We are quickly approaching the holiday of Shavuot - the holiday where we received the Torah from G-d at Mount Sinai.
Unfortunately while Jews know of the receiving the Torah at Mount Sinai, many do not realize that there is a holiday to commemorate the occasion. The beginning of Jewish history - the creation of the Jewish People, is unknown as a whole.
Rabbi Berel Wein relates a story,
I remember that as a lawyer in Chicago over thirty-five years ago I attempted to obtain a new date for a trial in which I was representing my client and the Jewish judge, a scion of a great Eastern European rabbinic family, asked me the reason for my request. I told him that the original trial date was to fall on the holiday of Shavuot and as such I would not be able to attend court that day. He sneered at me: "Counselor, there is no such Jewish holiday!"
How can this be?
One possibility is that Shavuot generally falls out in mid-May or early June. Most (if not all) Sunday morning Hebrew schools have finished their school year by mid-May, never teaching about this important holiday.
Another possibility is that there aren't any exciting laws connected to Shavuot. There are plenty of customs, but compared to the preparation and excitement of Passover or the noise-making and costumes of Purim -- Shavuot lags behind.
Shavuot is a forgotten and neglected holiday.
I find this sad because I find this a most romantic holiday.
On Shavuot we read the Book of Ruth. Most know the story - Naomi has been widowed outside the land of Israel (her husband had brought her across the Jordan) and wants to return home. She has two daughter-in-laws (her sons have also died), Orpah and Ruth. She asks them to return to their people. Orpah leaves Naomi. Ruth on the other hand does the unexpected. Famously she pleads with Naomi,
Do not urge me to leave you, to turn back and not follow you. For wherever you go, I will go; where you lodge, I will lodge; your people are my people, and your G-d is my G-d; where you die, I will die, and there I will be buried. (Book of Ruth 1:16-17)
This act tugs at our hearts. Ruth wants to be with Naomi - even until death. This is love.
Shavuot is the holiday where HaShem chose us to be His People. We had chosen G-d many years before with the devotion of Abraham, Isaac and Jacob, Sarah, Rebecca, Leah and Rachel... and now G-d took us out from the midst of another nation - to make us His very own. This is love.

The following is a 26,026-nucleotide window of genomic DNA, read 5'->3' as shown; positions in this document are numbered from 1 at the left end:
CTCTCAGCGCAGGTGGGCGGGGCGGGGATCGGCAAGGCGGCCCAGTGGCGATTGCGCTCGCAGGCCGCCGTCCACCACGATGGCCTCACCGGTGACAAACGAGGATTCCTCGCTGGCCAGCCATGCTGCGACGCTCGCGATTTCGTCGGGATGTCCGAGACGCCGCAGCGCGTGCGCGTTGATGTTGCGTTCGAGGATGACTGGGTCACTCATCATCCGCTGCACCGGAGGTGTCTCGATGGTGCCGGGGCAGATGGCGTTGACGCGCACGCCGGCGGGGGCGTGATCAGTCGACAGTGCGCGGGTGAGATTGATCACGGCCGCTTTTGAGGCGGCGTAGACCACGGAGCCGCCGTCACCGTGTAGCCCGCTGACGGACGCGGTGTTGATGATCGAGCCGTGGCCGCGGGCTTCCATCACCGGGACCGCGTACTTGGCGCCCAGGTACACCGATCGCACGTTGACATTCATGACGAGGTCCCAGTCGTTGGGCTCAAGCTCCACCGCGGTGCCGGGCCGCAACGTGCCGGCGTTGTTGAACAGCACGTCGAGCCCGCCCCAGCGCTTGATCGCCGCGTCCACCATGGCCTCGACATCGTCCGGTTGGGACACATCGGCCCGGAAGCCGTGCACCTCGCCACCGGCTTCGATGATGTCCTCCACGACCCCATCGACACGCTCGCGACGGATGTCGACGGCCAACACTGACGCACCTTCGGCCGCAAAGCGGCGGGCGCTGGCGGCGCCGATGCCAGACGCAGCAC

The Talmud describes Shavuot, the day marking the giving of the Torah, as the wedding day between the Almighty and the Jewish people. The nation standing at the foot of Mount Sinai represents the couple standing under the canopy, while God's giving the Torah to the nation represents the groom placing the ring on his bride's finger.
Ani L'Dodi v'Dodi Li - I am my Beloved's and my Beloved is mine. (Song of Songs 6:3)
This is Shavuot. The holiday where we each say - we want to be with You. We do not want to be left behind, as Ruth reminds us.
Our Father in Heaven loves us. The blessings before the Shema speak of His love for the Jewish People.
Lord our G-d, You have loved us with everlasting love... For You are G-d who performs acts of deliverance, and You have chosen us from among all nations and tongues, and have, in love, brought us near... Blessed are You Lord, who chooses His people Israel with love.
In a relationship we are always looking for ways to be closer to the other person. The word 'love' in Hebrew is 'ahava'. The root of 'ahava' is 'hav', which means - to give. The way to create love is by creating a connection. We create this connection by giving. This could be by giving physical things - gifts, or giving of your spiritual self - your time, your attention and fulfilling the others wants and needs.
Make your will like His will so that He may make your will as His will. (Ethics of the Fathers 2:4)
This is Shavuot. A holiday of love. We chose HaShem many years ago. It's time to choose our Beloved again.